I’ve watched enough Maggie Dent videos to know that when I talk to my preschool aged son about his day, I’m not supposed to look at him directly and I’m not supposed to use too many words. I know I’m supposed pick my moment to talk, I need to be patient, slow and calm.
Sometimes I feel like Jekyll and Hyde. The moment I leave the house for work, the way I need to communicate changes so dramatically it gives me whiplash.
But here are some lessons my kids have taught me, that I take into the office:
- Praising people for a good job isn’t hard. It breeds loyalty and, dare I say it, even better work. We have a point system at home, if the kids are well behaved and kind, they get a point. There’s points for manners, points for making your own bed and even points for not waking Mummy up too early. Ten points and it’s a trip to the shop for a Kinder Surprise. In the workplace the points are invisible, but I still like to tell people when they’ve earned one.
- If during an important business meeting, you put your hand in your handbag to grab a business card, only to find it dripping in leftover honey from your child’s breakfast, your client will probably understand. It’s ok to fess up and have a laugh (even if the ruined handbag was ridiculously expensive). We’re all human.
- Does anyone else let their kids decorate the Christmas tree, and then go back and swap it all around when the kids have gone to bed that night? I mean, what kind of crazy person would put the two blue baubles on the exact same branch. I don’t interrupt the decorating ritual because I love seeing the pride on their little faces. Whether its the success of the tree, or coming home with a merit certificate for good listening at mat time, feeling good about what we’re doing makes us want to do even better. During any communication training session, there’s always a turning point where I know the client just found their confidence. It’s the moment just before they absolutely nail their performance.
- There’s a few things I don’t tolerate in the work space. Bad language is not one of them, but bullying is. On the walk to school this morning my son was talking about bullies, and with all the wisdom of an (almost) 6 year old, he told me bullies felt bad and sad about something going on with them, and were just trying to make other people feel bad and sad as well. It’s funny how a simple change in perspective, can completely change the way you feel about someone.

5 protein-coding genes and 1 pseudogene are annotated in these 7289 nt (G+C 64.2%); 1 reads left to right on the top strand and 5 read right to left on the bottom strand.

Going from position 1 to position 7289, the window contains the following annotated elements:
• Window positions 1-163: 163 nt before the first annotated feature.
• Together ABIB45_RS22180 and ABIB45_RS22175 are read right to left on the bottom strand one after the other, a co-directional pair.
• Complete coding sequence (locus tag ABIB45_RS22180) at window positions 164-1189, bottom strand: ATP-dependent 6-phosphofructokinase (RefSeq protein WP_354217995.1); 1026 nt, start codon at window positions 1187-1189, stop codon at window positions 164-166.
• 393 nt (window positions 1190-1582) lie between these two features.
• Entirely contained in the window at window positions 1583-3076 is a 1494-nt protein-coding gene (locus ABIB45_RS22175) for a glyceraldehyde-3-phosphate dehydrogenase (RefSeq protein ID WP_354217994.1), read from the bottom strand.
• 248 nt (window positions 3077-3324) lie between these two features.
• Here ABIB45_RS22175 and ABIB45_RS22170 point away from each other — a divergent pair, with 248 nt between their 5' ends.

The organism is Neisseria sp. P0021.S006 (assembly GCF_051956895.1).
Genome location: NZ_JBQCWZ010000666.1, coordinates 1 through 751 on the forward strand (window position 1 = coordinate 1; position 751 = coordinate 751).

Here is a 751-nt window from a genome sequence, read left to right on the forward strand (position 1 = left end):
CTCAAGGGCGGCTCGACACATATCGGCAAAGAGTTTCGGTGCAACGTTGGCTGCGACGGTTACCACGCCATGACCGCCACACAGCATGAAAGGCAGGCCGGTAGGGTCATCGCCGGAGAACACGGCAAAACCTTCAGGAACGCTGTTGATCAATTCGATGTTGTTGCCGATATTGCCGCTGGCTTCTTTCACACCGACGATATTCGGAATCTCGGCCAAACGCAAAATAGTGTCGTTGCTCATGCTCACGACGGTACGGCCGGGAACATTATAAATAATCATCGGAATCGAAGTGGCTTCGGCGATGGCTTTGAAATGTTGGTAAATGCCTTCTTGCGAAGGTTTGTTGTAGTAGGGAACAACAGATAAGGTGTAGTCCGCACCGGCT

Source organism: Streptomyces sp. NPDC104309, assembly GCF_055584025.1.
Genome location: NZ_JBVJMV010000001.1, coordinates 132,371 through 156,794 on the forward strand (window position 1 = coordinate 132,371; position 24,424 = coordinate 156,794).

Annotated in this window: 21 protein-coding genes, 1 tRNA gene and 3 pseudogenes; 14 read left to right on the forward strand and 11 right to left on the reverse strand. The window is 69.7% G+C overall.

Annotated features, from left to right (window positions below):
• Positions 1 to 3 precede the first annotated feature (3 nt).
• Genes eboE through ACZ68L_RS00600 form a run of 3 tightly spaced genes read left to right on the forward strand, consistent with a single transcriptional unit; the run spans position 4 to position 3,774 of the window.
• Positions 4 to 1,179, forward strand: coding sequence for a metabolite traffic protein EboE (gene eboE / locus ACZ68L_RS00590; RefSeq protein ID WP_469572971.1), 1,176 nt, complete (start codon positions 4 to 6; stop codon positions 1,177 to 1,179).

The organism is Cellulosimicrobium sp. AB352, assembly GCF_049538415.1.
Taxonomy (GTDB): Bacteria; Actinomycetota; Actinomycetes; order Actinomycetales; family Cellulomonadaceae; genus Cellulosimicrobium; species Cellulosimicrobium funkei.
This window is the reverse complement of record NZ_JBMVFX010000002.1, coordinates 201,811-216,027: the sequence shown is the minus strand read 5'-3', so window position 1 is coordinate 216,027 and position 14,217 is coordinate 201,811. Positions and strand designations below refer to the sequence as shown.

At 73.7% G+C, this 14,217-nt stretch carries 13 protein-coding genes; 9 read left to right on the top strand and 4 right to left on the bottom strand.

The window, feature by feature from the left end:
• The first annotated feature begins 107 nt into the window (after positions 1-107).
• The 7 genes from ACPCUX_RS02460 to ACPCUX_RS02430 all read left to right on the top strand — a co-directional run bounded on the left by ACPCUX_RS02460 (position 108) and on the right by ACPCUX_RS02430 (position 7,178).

- Has your toddler ever offered your CEO five half licked soggy Cheezels that he’s wrapped around his little 2 year old (now orange tinged) fat fingers? I gasped with embarrassment, the CEO laughed, the meeting continued, and nobody cared. A client or employer is buying your 20 years of experience, not only the few hours you’re sitting with them. For me that experience comes with life lessons and responsibilities outside the workplace, I need to juggle it and I’m totally ok with that.
- It never ceases to amaze me how big the tantrums can be when I cut the toast into squares rather than triangles. I’m pretty sure the screaming isn’t actually about geometrics. It’s not my job to gossip about it to his brother, or even try to fix it. However, it is my responsibility to give him a big cuddle, tell him I understand it’s frustrating and disappointing. Then move on to eating breakfast. In the office, people have stuff going on that you don’t know about. It’s ok, you don’t need to re-cut the toast. Appreciate they don’t like square cooked bread today, and consider empathy over embarrassment.
- We have a little emotions chart hanging on the kitchen cupboard. It’s a throwback to home-schooling during the Covid crisis, and I haven’t taken it down yet. When the kids are feeling a big emotion they can only express by lashing out, I ask them to point to the chart and we try to find words to explain how they’re feeling, or what they’re thinking. It doesn’t always work, but we try. Unfortunately, emotion charts probably won’t fly in the workplace. But asking your client, colleague or boss to explain things you don’t understand (using big grown up words rather than emotions), is life changing.
In our work life we all try to be our best selves. We want the other grownups to think we’ve got it perfectly under control. But life isn’t an Instagram post. When I’m media training, I tell people the single most important thing they need to be is ‘relatable’. If people can identify with your flaws, your triumphs and your vulnerabilities – they’re more likely to listen to what you’re saying.
These days I go to work mostly for an opportunity to pee on my own. But I do know that keeping it real when communicating with anyone inside or outside my house, makes the juggle much easier to manage.
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